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I'm trying to create an app with twitter and I'm stuck in the first step.

I'm trying to POST to https://api.twitter.com/oauth/request_token , But everytime I get a 401.

I'm using a varient of Apache Commns HTTPClient's POST method, very specific to my tool, So I'll just post the highlevel picture.

My Header:   'oAuth '+
             'oauth_callback="oob",'+
             'oauth_consumer_key="zhaD2Y6RrQaaZQSz21RShA",'+// fake
             'oauth_nonce="'+ <random string of 32Characters>  +'",'+
             'oauth_signature="'+ a.signature +'",'+
             'oauth_signature_method="HMAC-SHA1",'+
             'oauth_timestamp="'+ <Time in seconds since UNIX epoc> +'"';

I'm generating the Signature in this method:

Step1: Percentage Encoding Key-Value pairs, and Appending them as given in the Twitter's Signature page.

Step2: Appending POST and the URL, after percentage encoding. This is what I'm left with:

POST&https%3A%2F%2Fapi.twitter.com%2Foauth%2Frequest_token&oauth_callback%3Doob%26oauth_consumer_key%20%3D%20zhaD2Y6RrQaaZQSz21RShA%26oauth_nonce%3DkYjzVBB8Y0ZFabxSWbWovY3uYSQ2pTgmZeNu2VS4%26oauth_signature_method%3DHMAC-SHA1%26oauth_timestamp%3D1318622958,

So far so good..

My problem starts here, The next step is signing the key, and it needs two things :

  1. Consumer Secret of your application
  2. The access token ( as this https://dev.twitter.com/docs/auth/creating-signature page says)

append these two, with & and then do a HMAC-SHA1. But how do I get my accesstoken?

I'm yet to send my POST to twitter right? Does access token here mean the Bearer token?

The page doesn't even mention how to get the access token(it actually does, But I'm doing a POST to get this access token right?!)

Thanks for all your help!

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1 Answer 1

up vote 2 down vote accepted

The first thing to understand is that there are several steps to OAuth 1.0a which is used by Twitter:

Step 1: Request an unauthorized request token from Twitter

Step 2: Twitter will respond with a request token and request token secret

Step 3: Send the user to Twitter with the request token to get authorization from the user for your app

Step 4: Twitter will respond with a verification code

Step 5: Send the request token and verifcation code to Twitter to obtain an access token

Step 6: Twitter will respond with an access token and access token secret

Step 7: Use the access token and access token secret to make requests to the Twitter api

At each stage of the process the request must be signed using the consumer key and appropriate token secret. At Step 1 we only have the consumer secret so the signing key is constructed by appending the ampersand character to the percent encoded consumer secret. It is also worth noting here that your signature base string above is missing the oauth_version parameter and the base string should not end with a comma.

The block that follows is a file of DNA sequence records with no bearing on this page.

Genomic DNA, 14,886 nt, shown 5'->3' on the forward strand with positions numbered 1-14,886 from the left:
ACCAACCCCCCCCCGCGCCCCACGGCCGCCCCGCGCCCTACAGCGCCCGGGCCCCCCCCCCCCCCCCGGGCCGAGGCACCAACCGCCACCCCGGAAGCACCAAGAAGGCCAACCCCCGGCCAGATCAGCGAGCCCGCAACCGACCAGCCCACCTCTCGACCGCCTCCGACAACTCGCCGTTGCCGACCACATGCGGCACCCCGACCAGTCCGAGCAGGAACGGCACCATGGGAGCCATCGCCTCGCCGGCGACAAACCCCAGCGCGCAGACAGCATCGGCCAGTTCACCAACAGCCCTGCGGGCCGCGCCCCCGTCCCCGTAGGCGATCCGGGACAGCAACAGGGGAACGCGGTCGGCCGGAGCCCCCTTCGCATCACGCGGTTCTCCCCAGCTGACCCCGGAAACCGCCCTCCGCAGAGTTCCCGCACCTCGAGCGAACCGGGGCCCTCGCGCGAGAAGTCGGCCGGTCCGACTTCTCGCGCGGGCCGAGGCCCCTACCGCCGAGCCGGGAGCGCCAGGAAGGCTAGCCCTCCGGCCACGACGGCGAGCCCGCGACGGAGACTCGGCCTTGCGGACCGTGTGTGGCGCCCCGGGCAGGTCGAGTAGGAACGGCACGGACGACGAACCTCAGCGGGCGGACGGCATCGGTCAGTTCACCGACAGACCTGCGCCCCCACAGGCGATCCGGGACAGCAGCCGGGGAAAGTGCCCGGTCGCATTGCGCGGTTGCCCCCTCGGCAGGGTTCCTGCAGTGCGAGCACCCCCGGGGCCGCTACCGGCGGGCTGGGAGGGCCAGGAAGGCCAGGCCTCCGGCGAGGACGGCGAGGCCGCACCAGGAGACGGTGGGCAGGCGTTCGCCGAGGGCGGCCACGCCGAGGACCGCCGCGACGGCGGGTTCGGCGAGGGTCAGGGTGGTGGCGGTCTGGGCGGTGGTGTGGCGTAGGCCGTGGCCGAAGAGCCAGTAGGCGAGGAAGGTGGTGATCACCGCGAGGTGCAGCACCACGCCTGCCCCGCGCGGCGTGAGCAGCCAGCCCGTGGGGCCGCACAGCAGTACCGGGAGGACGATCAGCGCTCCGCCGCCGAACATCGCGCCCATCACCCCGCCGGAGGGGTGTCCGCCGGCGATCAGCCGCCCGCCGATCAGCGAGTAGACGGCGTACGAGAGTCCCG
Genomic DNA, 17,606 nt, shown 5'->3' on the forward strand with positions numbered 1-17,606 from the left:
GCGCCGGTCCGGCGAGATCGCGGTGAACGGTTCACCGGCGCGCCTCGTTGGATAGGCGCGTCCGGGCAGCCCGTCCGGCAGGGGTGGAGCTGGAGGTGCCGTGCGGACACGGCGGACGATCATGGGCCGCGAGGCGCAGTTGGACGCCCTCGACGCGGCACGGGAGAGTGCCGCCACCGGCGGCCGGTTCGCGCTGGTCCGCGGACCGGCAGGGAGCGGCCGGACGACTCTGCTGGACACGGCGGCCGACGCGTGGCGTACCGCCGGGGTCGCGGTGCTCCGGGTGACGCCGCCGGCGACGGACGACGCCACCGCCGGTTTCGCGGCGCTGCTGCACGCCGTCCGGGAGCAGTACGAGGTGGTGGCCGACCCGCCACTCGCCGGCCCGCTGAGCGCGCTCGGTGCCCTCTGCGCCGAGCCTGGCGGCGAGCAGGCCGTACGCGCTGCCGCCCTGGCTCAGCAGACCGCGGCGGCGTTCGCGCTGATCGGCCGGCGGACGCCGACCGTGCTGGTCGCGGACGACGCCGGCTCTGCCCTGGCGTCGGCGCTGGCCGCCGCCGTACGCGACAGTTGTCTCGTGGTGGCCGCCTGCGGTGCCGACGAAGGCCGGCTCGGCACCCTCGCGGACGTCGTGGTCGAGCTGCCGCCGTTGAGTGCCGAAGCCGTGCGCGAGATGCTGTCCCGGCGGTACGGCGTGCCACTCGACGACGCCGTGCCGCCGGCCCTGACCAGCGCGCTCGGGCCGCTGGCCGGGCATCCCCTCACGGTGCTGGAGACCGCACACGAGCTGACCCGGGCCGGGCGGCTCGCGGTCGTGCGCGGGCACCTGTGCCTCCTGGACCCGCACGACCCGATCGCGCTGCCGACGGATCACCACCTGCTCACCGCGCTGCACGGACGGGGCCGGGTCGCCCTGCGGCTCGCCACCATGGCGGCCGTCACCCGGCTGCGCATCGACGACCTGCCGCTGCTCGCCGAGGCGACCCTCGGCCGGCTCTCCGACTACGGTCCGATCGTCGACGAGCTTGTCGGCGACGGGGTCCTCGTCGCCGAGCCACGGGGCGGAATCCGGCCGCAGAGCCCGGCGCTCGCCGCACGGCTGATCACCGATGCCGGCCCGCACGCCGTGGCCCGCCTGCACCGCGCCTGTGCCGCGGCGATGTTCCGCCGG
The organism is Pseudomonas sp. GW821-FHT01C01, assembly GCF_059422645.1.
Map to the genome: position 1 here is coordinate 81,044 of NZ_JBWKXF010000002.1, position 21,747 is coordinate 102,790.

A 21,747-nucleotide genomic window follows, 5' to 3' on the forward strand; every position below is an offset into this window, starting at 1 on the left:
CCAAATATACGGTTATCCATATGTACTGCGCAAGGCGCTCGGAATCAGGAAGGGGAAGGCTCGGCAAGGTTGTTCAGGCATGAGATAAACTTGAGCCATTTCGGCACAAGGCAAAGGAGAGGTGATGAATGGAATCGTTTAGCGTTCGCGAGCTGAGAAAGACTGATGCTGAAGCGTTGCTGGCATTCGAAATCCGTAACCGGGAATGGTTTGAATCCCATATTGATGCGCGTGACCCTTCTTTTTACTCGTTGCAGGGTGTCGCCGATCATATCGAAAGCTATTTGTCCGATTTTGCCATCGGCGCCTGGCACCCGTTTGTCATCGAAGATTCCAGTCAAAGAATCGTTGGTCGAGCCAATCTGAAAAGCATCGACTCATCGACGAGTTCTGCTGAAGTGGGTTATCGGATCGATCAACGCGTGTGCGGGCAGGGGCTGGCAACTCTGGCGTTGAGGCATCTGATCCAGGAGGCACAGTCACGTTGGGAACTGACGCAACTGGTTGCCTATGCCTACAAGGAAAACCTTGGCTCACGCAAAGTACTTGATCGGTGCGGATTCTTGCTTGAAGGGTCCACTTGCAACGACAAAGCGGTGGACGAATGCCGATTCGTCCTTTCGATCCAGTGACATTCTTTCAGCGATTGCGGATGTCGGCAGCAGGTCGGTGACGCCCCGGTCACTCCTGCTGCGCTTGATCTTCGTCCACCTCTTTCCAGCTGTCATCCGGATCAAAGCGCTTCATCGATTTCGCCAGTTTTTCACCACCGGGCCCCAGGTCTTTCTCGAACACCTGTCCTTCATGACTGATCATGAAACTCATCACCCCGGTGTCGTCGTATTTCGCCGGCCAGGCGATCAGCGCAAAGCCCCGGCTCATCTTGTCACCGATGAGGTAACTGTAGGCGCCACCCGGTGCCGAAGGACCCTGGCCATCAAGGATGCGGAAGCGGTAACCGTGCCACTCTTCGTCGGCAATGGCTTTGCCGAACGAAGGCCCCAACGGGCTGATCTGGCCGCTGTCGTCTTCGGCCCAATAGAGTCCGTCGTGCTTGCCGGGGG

Once you have obtained the request token and request token secret (Step 2), you can send the user to the Twitter authorize url to grant authorization to your app. This is achieved by appending the request token to the authorize url as a querystring and getting the user to visit that url (Step 3). i.e.

https://api.twitter.com/oauth/authorize?request_token=NPxxxxy0yU5T3tBzho7iCotZ3cnetKwcTIRlX0iwRl0 Note this request does not need to be signed.

Once the user has logged in to Twitter and authorized your app, they will receive a verifcation code (oauth_verifier) to pass back to your application (Step 4).

You then make a request to Twitter to exchange the request token for an access token. This is achieved by POSTing a signed request which includes the oauth_verifier code to the Twitter access token url (https://api.twitter.com/oauth/access_token). The signing key is constructed using the percent encoded consumer secret appended to the percent encoded request token secret using the ampersand character (Step 5).

If all is ok, Twitter will respond with an access_token and access_token_secret (Step 6). You can use these tokens to make all future requests on behalf of the user (Step 7). The signing key for these requests is constructed using the percent encoded consumer secret appended to the percent encoded access token secret using the ampersand character.

On a last note, a bearer token is part of OAuth 2 which has a completely different authorization flow to OAuth 1.0a.

If you need to check your OAuth signatures you can use a utility such as this one.

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Thanks for all the help Jonny. –  abhididdigi May 20 '13 at 14:49
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